- The political economy of incentive regulation: Theory and evidence from U.S. states
- Number of pages
- Amsterdam: Amsterdam Center for Law & Economics
- ACLE working paper
- Volume | Edition (Serie)
- Document type
- Interfacultary Research Institutes
Faculty of Economics and Business (FEB)
- Amsterdam Center for Law & Economics (ACLE)
Amsterdam School of Economics Research Institute (ASE-RI)
Amsterdam Business School Research Institute (ABS-RI)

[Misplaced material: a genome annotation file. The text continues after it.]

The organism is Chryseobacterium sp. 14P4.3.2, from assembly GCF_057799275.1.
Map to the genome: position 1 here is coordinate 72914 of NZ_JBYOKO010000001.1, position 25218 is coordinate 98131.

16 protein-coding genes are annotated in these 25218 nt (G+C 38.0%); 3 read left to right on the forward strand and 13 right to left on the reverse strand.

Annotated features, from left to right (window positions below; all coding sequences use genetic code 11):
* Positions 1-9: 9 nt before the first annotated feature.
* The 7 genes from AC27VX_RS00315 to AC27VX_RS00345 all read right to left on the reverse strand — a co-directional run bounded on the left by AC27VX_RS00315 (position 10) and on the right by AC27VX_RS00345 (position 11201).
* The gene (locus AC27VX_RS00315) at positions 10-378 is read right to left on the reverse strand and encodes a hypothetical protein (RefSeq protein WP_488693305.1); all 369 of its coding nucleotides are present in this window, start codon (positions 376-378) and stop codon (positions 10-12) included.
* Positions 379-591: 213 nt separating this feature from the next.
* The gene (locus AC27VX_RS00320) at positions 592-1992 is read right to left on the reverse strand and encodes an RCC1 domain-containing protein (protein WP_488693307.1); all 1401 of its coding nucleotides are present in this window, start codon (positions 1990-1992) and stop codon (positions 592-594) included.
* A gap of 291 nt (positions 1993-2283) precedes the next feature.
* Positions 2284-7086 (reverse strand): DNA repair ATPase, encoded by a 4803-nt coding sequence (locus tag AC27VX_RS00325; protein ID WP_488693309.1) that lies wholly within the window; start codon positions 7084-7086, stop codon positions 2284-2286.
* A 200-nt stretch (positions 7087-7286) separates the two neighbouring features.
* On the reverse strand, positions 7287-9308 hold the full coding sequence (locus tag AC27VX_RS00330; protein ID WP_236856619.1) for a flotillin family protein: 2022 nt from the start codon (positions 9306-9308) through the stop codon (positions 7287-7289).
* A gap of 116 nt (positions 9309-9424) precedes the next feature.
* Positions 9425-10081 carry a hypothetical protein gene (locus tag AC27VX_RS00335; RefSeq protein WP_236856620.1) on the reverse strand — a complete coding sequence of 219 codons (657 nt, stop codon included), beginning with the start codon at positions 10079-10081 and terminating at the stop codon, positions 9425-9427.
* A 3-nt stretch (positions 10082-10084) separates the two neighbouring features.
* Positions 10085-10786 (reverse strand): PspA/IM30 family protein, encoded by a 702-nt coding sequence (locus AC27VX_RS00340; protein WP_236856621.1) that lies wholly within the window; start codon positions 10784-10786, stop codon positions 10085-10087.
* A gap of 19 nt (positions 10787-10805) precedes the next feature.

The determinants of incentive regulation are a key issue in economics. More powerful rules relax allocative distortions at the cost of lower rent extraction. Thus, they should be found where the reformer is more concerned about incentivizing investments through higher expected profits, and where rent extraction is less salient because the extent of asymmetric information is more limited. This prediction is consistent with U.S. electricity market data. During the 1990s, performance based contracts were given to the firms whose generation costs were historically higher than those in neighboring markets and operating in states where the regulator had stronger incentives to exert information-gathering effort because elected instead of being appointed. Considering the endogeneity of regulatory reforms suggests that OLS overestimate the impact of incentive rules on costs, which was negative and statistically significant.
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